Thursday, October 21, 2010

What do you want to be when you grow up?

There was a time I would have given anything for a refrigerator box. They were worth their weight in gold, and whenever someone in the neighborhood got a new appliance they were quickly snatched up by imaginative children and moms desperate to contain those same kids. My containment unit was none other than a fully equipped boat with a high-powered motor, CB radio, ropes, maps, and a hook for my Smokey the Bear hat.
It was my park ranger boat. And against the will of my parents, it lived for many months in the middle of our family room, where I sat daily and discovered unchartered wild waters and forests, and wrote tickets for people who cut down trees.
Besides the boat-box, I also spent many hours toiling behind the secretary desk of my father’s work. I had an old broken (and gigantic) calculator that used to ring up prices and an inoperable rotary dial phone that rang constantly and at times I was scheduling appointments and adding numbers. Life was busy, but it was just so much fun to play pretend job.
Why ever did we as children think it would was fun to work? Instead of playing games and coloring pictures, I spent my hours on boat patrol and getting paper cuts. I think society in general tried to brainwash across the span of generations because I grew up thinking work was fun. Even our toys became work items—a tiny light-bulb powered oven to do the baking, a vacuum cleaner, a lawn mower. We grew up pretending to work and actually liking it. I sometimes wonder if it was subliminal messaging done in the cartoons to improve the overall work ethic of our nation because I wasn’t alone, either.
A quick survey of friends shows that most of us had dream jobs that we imitated when we were young. A dolphin expert, a teacher, a banker, a feed-mill operator, cashier, veterinarian, pirate, and even someone who wanted their job to be naming the color of nail polish. All wonderful and exciting jobs when you’re a kid. (Although I admit that training dolphins and being a pirate sound pretty exciting even as an adult.) And of all of us, not many of us made our dreams come true. The occasional teacher, the waitress, maybe even the writer. So what happened? When did reality finally hit and we give up our dreams of being a secretary in a high-rise building on 5th Avenue?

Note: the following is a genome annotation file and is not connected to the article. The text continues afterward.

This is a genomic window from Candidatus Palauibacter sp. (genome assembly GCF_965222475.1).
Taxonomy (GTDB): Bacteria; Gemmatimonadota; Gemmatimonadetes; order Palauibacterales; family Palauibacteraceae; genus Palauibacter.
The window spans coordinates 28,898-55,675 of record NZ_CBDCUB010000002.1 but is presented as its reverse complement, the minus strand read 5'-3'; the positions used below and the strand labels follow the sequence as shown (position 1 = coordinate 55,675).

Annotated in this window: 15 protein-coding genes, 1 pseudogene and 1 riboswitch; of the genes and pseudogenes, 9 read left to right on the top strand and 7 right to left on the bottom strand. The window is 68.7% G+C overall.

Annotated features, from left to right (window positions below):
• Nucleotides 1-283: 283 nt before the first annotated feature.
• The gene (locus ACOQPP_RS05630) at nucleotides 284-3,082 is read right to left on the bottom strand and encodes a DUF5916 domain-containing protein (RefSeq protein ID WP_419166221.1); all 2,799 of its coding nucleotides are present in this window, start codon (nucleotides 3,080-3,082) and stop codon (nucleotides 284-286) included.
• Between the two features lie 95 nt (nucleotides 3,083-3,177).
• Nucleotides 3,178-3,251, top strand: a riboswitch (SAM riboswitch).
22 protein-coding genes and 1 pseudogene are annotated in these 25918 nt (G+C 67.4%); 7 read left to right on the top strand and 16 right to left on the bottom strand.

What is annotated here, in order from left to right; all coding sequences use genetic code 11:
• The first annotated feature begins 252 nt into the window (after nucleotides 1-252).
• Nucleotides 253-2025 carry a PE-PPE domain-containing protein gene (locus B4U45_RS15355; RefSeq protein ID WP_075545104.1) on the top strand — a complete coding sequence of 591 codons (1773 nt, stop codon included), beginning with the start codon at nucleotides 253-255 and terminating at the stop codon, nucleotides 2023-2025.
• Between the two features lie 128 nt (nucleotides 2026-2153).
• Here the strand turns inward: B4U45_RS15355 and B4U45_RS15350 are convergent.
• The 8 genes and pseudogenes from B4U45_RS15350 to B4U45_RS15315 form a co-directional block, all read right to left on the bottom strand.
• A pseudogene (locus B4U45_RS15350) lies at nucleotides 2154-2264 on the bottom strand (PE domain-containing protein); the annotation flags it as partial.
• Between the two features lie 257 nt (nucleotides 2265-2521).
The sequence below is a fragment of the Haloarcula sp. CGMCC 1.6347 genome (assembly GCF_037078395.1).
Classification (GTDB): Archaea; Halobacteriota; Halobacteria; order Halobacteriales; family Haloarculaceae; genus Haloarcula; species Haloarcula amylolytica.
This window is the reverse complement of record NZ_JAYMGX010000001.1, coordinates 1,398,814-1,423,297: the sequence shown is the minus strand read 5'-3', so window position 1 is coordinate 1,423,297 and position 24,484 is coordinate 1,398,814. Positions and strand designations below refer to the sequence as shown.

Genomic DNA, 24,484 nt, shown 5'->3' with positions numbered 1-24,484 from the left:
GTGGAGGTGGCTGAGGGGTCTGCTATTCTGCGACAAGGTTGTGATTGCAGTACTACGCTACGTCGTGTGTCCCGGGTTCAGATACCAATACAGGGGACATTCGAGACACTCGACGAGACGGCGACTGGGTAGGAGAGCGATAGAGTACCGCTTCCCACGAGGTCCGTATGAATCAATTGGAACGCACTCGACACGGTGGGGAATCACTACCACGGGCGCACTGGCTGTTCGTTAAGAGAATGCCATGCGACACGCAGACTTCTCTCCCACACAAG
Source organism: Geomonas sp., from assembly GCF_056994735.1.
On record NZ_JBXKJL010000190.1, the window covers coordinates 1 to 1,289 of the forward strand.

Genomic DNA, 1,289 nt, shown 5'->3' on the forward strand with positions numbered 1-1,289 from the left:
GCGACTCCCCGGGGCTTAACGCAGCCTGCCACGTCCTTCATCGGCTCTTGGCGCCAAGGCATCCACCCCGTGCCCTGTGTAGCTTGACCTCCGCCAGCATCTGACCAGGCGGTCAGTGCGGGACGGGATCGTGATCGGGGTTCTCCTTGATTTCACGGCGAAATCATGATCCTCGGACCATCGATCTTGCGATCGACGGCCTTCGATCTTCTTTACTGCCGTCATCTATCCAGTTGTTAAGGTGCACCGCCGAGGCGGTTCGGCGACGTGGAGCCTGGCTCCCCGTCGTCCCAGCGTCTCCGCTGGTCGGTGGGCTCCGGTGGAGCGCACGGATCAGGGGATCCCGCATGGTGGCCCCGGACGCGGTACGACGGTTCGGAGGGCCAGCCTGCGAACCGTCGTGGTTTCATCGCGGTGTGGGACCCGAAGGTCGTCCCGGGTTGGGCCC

Maybe it was the discovery that training dolphins would take us far away from our home or the possibility of spending years in a wet suit, but probably not. Maybe it was the realization that naming nail polish wasn’t something to make a career out of. Maybe it was the pay scale of a cashier vs. a veterinarian or figuring out that while being a pirate might look really cool on TV, the thought of wearing balloon pants and an eye patch didn’t quite match your mature personality.
As for me, I’m not really sure why my dreams of being a park ranger didn’t outlast my refrigerator box, but I do know that I’m so glad that no one ever burst that bubble. I won’t say the dream is gone, more like it just moved over and made room for other dreams along the way to adulthood. So when I see my own children hard at “play” emailing potential clients or stacking firewood for their guided hunting expeditions, I shake my head and wonder how long they’ll hold on to those dreams.
I hope forever.
Or at least long enough to earn lots of money and buy refrigerator boxes for every kid on the block.
**Note: I realize that the picture of me in my coal mining days has nothing to do with this column directly, but starting in about 3rd grade, I knew I wanted to be a geologist. So I might not have lived out the park ranger dream, but for sure got my kicks in a coal mine.**

1 comments:

Koala Bear Writer said...

I think kids think work is fun because they see their parents doing it, and anything that Mommy and Daddy spend so much time on MUST be fun, mustn't it? Right now, because my husband and I are both students, Sunshine wants to go to school. She gathers pens, papers, and other random things (including a foot-shaped calculator she calls her phone) into a "purse" or basket and tells me, "I go to school now." :)

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